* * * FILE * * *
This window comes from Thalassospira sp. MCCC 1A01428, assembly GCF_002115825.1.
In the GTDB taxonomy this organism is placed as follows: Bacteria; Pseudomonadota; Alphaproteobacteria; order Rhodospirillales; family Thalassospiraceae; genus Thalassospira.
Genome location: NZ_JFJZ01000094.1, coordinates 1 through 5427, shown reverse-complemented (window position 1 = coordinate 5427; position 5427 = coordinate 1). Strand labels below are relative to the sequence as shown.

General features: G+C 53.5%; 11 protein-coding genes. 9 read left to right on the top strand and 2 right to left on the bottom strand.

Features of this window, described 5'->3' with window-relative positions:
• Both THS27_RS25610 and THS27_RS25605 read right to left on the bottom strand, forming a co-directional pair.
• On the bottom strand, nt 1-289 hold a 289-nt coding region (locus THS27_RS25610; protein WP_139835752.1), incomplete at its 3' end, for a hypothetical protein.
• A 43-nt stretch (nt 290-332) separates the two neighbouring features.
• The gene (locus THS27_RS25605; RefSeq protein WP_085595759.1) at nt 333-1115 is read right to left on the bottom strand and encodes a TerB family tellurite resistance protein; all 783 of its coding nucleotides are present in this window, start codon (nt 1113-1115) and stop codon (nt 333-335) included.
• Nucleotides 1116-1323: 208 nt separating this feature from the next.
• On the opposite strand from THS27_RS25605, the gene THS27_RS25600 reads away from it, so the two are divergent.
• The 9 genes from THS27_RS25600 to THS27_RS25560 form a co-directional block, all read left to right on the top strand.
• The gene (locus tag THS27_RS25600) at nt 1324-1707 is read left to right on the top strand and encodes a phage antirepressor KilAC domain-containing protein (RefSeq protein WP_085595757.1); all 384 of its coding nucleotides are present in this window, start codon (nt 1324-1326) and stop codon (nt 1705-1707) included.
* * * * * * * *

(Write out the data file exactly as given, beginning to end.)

This window comes from Thalassospira sp. MCCC 1A01428, assembly GCF_002115825.1.
In the GTDB taxonomy this organism is placed as follows: Bacteria; Pseudomonadota; Alphaproteobacteria; order Rhodospirillales; family Thalassospiraceae; genus Thalassospira.
Genome location: NZ_JFJZ01000094.1, coordinates 1 through 5427, shown reverse-complemented (window position 1 = coordinate 5427; position 5427 = coordinate 1). Strand labels below are relative to the sequence as shown.

General features: G+C 53.5%; 11 protein-coding genes. 9 read left to right on the top strand and 2 right to left on the bottom strand.

Features of this window, described 5'->3' with window-relative positions:
• Both THS27_RS25610 and THS27_RS25605 read right to left on the bottom strand, forming a co-directional pair.
• On the bottom strand, nt 1-289 hold a 289-nt coding region (locus THS27_RS25610; protein WP_139835752.1), incomplete at its 3' end, for a hypothetical protein.
• A 43-nt stretch (nt 290-332) separates the two neighbouring features.
• The gene (locus THS27_RS25605; RefSeq protein WP_085595759.1) at nt 333-1115 is read right to left on the bottom strand and encodes a TerB family tellurite resistance protein; all 783 of its coding nucleotides are present in this window, start codon (nt 1113-1115) and stop codon (nt 333-335) included.
• Nucleotides 1116-1323: 208 nt separating this feature from the next.
• On the opposite strand from THS27_RS25605, the gene THS27_RS25600 reads away from it, so the two are divergent.
• The 9 genes from THS27_RS25600 to THS27_RS25560 form a co-directional block, all read left to right on the top strand.
• The gene (locus tag THS27_RS25600) at nt 1324-1707 is read left to right on the top strand and encodes a phage antirepressor KilAC domain-containing protein (RefSeq protein WP_085595757.1); all 384 of its coding nucleotides are present in this window, start codon (nt 1324-1326) and stop codon (nt 1705-1707) included.